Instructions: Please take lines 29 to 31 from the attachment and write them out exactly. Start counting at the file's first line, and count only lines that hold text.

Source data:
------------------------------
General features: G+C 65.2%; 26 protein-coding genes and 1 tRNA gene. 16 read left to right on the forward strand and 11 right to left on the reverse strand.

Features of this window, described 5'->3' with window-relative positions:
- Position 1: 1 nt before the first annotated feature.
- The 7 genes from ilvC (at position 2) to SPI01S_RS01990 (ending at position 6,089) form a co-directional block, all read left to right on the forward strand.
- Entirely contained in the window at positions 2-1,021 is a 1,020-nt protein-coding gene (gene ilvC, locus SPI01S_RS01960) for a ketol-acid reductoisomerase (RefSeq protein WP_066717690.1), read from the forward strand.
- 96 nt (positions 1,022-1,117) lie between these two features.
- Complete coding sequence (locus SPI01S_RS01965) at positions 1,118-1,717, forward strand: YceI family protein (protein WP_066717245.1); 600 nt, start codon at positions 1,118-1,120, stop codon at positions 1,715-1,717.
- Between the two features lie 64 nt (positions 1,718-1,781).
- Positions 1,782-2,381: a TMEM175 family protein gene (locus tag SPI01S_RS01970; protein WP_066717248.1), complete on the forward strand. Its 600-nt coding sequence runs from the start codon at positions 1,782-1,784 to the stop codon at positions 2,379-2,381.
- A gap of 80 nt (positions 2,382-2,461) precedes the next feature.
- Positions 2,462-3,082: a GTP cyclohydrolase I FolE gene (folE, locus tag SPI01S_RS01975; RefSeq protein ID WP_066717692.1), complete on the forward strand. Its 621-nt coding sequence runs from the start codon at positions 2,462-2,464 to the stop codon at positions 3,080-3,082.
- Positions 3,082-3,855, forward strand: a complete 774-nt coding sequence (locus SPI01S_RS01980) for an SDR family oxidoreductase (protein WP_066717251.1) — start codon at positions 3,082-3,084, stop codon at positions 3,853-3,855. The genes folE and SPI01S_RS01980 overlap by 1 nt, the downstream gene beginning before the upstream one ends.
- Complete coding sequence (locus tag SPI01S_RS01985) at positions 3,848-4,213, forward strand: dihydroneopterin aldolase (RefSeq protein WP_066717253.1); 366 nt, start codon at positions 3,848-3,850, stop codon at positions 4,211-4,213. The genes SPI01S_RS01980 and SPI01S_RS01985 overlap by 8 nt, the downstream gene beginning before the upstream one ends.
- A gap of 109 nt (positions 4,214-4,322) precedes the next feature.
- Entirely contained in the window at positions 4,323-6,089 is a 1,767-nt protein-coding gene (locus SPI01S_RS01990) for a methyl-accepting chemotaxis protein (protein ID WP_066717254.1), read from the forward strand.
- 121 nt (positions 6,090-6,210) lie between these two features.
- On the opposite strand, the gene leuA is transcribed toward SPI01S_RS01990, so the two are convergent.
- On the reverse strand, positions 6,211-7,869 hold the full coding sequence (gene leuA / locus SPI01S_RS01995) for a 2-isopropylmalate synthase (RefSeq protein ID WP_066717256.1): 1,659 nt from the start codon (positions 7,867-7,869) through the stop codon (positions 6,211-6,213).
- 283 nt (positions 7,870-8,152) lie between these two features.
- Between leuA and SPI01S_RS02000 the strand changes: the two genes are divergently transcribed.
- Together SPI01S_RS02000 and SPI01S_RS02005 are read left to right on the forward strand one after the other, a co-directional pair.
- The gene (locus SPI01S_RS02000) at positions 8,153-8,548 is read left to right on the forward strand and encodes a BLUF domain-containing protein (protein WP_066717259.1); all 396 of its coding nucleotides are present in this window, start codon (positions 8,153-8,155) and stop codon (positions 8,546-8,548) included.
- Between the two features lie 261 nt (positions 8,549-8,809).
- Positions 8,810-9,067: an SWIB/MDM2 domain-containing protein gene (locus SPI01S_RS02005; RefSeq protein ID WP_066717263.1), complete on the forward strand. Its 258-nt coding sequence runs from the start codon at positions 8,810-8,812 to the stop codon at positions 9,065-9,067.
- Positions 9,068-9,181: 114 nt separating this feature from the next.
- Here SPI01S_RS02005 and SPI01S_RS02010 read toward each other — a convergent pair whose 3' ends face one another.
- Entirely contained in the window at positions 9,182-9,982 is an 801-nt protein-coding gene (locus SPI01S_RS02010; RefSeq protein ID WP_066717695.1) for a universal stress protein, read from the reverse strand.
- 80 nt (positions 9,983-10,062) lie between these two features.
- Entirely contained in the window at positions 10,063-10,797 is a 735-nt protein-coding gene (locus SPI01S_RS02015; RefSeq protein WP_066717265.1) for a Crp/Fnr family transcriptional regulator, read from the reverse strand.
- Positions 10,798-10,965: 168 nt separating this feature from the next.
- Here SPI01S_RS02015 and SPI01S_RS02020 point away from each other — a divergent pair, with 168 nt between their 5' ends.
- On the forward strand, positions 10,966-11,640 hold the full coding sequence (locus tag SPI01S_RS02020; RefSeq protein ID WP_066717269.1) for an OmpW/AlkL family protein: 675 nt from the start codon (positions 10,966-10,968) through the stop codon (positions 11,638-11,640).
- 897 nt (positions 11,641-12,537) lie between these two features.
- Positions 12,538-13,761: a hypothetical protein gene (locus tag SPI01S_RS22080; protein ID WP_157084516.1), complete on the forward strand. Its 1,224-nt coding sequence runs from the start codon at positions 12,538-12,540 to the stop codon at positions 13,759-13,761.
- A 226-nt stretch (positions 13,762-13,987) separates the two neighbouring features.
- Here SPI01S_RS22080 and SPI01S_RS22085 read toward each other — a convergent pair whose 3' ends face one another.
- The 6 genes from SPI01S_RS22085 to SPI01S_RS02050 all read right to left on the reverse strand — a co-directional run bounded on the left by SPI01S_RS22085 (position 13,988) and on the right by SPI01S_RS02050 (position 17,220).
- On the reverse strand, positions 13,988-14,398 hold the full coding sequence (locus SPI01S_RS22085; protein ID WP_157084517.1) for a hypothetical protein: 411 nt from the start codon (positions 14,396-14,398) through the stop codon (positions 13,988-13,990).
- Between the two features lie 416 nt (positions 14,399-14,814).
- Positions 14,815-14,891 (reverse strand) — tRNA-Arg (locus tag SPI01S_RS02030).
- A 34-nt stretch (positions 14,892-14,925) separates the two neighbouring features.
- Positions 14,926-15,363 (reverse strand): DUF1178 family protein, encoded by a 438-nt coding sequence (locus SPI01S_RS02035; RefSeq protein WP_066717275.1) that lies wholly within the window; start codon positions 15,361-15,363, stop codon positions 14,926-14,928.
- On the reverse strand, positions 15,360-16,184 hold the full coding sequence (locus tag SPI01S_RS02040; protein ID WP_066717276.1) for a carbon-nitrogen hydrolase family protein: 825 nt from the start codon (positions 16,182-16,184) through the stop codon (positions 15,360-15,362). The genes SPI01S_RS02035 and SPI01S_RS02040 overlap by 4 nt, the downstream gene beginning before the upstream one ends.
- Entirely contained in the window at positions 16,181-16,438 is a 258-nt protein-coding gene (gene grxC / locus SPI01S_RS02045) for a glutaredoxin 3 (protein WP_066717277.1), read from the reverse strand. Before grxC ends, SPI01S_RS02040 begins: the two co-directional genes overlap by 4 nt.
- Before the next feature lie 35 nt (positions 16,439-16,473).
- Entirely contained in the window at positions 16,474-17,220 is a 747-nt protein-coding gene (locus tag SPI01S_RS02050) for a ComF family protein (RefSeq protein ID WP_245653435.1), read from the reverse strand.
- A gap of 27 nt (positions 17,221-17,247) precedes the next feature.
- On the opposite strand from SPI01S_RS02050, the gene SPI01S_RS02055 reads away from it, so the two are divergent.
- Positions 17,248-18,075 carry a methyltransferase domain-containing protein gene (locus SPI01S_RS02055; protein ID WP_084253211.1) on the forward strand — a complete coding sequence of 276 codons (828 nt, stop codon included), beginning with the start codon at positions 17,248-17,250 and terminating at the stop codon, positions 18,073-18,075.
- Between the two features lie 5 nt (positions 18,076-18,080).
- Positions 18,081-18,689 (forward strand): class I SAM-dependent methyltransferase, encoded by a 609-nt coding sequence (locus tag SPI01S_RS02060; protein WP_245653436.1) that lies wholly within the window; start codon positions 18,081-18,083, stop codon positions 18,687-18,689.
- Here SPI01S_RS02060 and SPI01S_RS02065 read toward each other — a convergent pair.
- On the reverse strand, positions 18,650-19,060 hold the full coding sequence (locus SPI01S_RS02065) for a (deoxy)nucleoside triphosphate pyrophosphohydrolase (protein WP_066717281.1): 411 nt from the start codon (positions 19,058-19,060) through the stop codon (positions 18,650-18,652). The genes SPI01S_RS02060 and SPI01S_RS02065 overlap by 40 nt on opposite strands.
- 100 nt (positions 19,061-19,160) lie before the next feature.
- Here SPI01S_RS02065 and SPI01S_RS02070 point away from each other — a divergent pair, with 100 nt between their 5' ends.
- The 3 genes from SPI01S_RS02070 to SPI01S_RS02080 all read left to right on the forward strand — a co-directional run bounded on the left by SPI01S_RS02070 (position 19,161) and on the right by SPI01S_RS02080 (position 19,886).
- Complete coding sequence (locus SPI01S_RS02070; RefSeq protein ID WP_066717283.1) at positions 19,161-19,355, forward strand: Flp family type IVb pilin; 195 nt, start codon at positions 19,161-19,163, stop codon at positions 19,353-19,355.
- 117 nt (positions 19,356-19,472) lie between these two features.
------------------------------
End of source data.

- Entirely contained in the window at positions 10,063-10,797 is a 735-nt protein-coding gene (locus SPI01S_RS02015; RefSeq protein WP_066717265.1) for a Crp/Fnr family transcriptional regulator, read from the reverse strand.
- Positions 10,798-10,965: 168 nt separating this feature from the next.
- Here SPI01S_RS02015 and SPI01S_RS02020 point away from each other — a divergent pair, with 168 nt between their 5' ends.